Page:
Players take on the persona of Andy Jordan, a young emergency medicine physician who moves home after the disappearance of his estranged grandfather and takes a job in the local emergency department. They are given the dual objective of solving the mystery of the grandfather’s absence and of interacting with the patients who present to the department. These patients have various traumatic and non-traumatic complaints, ranging from the obscure (such as foul smelling body odor and fever after exposure to camel’s milk) to the common (such as low speed motor vehicle collision with minimal injuries). The game centers on a series of trauma patients who arrive with “non-representative” severe injuries—cases in which the injury complex does not fit the popular archetype for the problem. As players interact with these patients, they gain experience with the consequences of under-triage. Specifically, these patients return with complications from their injury. Not only do players have to find a solution for the patient’s deteriorating clinical condition, they also have to explain the outcome to characters in the game (such as family members, consultants). In their responses, the characters provide didactic information about relevant contextual cues for the evaluation of the trauma patients. At the same time, they highlight the repercussions of under-triage (such as preventable disability from a delay in treatment) to evoke an emotional response that would make the feedback memorable (fig 1).
We made three additional design decisions to enhance players’ emotional and cognitive engagement with the game. First, we embedded the medical component of the game within an overarching mystery. During the quest to find Andy’s grandfather, the player uncovers Andy’s background and motivation. The process allows the player to gain empathy for Andy, which in turn makes the feedback provided by characters in the game feel personally relevant. Second, we included patients with “representative” severe injuries—injuries that do fit the popular archetype of the problem—in the mix of cases that arrive at the emergency department. These patients decompensate shortly after arrival. To salvage them, players have to participate in various team based resuscitation scenarios. In play tests, we found that even a small amount of structured role playing embedded in the adventure increased immersion in the story. Third, we incorporated a puzzle solving mechanic into the medical portion of the game to increase its cognitive challenge. We based the non-trauma patients on abstracted versions of clinical case challenges published in the New England Journal of Medicine.3839404142 Not all the relevant information is provided, forcing players to draw connections between associated pieces of data. Only if they make the right connections, do patients offer the information required to make the correct diagnosis, allowing the player to initiate the correct treatment.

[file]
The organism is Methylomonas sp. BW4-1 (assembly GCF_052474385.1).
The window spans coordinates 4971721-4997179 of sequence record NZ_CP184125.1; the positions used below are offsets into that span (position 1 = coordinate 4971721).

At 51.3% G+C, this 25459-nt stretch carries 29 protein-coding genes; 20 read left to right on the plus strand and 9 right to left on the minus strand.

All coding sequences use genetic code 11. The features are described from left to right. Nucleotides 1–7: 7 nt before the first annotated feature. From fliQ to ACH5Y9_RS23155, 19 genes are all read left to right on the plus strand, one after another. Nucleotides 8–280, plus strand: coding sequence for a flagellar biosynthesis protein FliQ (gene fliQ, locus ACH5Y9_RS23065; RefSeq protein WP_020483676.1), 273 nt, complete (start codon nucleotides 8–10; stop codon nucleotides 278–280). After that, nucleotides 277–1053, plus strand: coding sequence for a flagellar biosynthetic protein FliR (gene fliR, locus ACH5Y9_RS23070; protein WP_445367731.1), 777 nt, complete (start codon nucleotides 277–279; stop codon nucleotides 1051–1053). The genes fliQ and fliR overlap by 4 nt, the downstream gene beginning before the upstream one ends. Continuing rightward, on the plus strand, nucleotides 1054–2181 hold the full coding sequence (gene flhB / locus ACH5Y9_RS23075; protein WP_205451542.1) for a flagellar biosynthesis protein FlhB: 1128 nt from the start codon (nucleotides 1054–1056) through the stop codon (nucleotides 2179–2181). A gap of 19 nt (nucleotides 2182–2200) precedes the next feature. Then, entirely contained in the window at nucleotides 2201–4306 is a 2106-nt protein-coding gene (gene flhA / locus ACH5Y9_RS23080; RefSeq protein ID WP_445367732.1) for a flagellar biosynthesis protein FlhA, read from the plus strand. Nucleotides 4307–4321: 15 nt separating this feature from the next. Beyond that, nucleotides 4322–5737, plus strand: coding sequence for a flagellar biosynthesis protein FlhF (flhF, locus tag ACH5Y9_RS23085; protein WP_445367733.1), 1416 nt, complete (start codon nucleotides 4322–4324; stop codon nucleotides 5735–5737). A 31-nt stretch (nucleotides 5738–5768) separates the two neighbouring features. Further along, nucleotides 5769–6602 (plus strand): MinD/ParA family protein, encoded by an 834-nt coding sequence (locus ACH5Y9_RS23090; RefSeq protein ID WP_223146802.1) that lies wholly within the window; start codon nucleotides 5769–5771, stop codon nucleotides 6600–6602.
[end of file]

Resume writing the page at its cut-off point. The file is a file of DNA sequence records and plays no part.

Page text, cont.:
Didactic education apps: myATLS and Trauma Life Support MCQ Review
The ideal standard educational strategy in trauma is Advanced Trauma Life Support (ATLS)—a two day seminar designed to teach participants to resuscitate and stabilize trauma patients and to determine if the patient’s needs exceeds the capabilities of their facility.43 Participants must complete a multiple choice test before and after the course to receive certification. As a surrogate, we provided physicians with two educational software apps: myATLS and Trauma Life Support MCQ Review. The former contains a summary of all the content provided in the ATLS course.44 The latter is designed to help users prepare for the ATLS exam and contains 550 multiple choice questions. We asked participants to use their discretion in deciding how to allocate the hour they spent reviewing the two apps.